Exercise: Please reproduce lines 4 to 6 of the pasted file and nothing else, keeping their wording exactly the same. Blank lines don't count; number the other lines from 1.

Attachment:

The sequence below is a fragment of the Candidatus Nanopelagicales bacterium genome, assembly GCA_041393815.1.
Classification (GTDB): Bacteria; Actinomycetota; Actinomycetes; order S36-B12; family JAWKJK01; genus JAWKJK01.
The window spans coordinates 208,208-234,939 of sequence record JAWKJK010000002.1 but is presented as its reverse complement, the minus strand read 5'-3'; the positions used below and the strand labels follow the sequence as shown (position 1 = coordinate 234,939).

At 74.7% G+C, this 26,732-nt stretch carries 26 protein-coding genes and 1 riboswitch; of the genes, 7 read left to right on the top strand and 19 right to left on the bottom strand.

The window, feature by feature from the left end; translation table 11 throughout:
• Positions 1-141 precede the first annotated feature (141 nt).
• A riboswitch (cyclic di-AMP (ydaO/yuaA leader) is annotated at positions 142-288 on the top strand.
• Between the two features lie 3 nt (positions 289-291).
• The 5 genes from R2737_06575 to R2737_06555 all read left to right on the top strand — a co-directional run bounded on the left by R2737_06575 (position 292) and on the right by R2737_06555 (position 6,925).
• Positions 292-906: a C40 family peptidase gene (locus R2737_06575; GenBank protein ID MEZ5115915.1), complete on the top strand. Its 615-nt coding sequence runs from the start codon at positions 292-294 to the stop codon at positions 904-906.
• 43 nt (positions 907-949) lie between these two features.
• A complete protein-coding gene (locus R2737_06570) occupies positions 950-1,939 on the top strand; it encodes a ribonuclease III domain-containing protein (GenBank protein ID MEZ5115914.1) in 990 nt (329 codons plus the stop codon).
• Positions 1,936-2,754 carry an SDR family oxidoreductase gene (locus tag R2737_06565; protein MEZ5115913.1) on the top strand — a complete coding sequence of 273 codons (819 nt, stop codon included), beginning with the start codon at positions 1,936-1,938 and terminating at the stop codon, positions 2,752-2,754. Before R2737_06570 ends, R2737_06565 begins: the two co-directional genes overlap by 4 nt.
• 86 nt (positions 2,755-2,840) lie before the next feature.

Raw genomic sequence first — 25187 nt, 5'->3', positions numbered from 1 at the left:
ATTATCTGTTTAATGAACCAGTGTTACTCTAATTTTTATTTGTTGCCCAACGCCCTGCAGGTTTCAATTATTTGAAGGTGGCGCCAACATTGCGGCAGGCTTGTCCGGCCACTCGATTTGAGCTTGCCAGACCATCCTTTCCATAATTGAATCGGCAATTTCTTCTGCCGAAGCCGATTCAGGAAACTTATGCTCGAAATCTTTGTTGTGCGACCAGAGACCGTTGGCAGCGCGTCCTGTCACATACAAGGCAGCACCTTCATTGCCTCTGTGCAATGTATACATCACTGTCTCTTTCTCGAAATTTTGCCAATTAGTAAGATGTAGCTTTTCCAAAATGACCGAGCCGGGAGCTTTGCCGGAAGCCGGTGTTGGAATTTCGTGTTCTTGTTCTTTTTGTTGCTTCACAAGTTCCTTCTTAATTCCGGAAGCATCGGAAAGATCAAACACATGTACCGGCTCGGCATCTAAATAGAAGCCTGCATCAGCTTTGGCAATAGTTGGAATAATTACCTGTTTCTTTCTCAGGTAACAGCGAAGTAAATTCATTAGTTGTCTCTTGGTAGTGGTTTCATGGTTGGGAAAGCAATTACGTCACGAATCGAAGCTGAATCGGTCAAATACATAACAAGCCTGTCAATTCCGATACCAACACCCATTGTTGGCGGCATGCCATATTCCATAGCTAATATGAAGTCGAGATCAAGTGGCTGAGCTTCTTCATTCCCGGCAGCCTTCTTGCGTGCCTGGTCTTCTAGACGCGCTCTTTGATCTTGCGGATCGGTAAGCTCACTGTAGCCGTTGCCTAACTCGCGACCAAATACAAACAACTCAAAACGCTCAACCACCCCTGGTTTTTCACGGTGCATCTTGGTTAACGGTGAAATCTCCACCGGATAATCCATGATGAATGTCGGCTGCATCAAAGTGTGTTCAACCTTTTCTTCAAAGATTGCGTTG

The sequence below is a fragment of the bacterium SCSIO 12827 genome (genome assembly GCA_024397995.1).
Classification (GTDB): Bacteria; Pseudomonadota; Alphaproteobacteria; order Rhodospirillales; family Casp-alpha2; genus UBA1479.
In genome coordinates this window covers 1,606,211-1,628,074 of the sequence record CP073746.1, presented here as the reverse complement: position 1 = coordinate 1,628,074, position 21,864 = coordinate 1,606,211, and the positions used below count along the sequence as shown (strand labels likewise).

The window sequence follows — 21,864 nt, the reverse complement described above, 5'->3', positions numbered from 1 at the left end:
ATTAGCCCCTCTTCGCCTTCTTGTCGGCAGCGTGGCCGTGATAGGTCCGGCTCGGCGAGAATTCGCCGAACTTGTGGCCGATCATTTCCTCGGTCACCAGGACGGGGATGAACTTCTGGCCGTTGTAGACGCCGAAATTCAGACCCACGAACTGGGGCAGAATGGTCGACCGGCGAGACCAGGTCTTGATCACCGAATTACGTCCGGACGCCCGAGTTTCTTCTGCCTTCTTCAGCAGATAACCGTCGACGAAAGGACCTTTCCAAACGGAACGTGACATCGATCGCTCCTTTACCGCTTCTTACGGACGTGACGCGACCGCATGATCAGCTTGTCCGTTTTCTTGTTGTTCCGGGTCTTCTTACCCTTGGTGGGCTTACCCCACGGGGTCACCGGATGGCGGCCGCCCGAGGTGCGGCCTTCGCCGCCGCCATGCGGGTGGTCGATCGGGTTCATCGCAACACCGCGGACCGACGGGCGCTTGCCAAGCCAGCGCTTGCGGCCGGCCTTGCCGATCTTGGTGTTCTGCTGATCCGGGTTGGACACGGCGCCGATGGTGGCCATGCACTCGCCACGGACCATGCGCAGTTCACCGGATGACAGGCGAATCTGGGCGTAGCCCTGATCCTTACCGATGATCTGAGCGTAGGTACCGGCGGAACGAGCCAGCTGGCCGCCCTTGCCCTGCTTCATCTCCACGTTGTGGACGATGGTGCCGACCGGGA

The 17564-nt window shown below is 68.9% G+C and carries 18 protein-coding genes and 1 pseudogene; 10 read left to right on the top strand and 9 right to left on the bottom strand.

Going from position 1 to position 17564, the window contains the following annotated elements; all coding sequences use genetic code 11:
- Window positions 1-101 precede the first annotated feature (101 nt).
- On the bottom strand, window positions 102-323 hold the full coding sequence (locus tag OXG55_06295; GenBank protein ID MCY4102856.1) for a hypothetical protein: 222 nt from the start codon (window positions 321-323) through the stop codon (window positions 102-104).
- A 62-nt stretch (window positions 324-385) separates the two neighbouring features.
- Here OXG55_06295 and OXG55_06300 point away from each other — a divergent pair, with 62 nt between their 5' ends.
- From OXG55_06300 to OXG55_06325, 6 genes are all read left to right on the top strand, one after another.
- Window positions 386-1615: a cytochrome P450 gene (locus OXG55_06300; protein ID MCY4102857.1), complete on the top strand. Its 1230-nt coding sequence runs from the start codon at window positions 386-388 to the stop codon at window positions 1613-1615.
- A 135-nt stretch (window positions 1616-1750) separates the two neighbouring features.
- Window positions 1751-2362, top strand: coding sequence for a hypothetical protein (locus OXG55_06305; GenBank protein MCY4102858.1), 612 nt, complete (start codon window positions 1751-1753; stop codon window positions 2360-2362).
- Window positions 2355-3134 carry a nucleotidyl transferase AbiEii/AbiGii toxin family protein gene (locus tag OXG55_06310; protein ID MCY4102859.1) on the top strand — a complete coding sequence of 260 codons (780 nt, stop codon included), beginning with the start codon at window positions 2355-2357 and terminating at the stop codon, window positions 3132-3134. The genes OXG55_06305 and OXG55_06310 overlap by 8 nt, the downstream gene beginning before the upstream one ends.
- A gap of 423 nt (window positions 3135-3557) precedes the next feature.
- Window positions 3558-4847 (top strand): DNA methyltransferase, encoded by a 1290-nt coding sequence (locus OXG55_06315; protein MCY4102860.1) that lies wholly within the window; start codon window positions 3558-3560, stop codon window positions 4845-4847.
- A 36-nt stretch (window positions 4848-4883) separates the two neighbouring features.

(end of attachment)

At 74.7% G+C, this 26,732-nt stretch carries 26 protein-coding genes and 1 riboswitch; of the genes, 7 read left to right on the top strand and 19 right to left on the bottom strand.

The window, feature by feature from the left end; translation table 11 throughout:
• Positions 1-141 precede the first annotated feature (141 nt).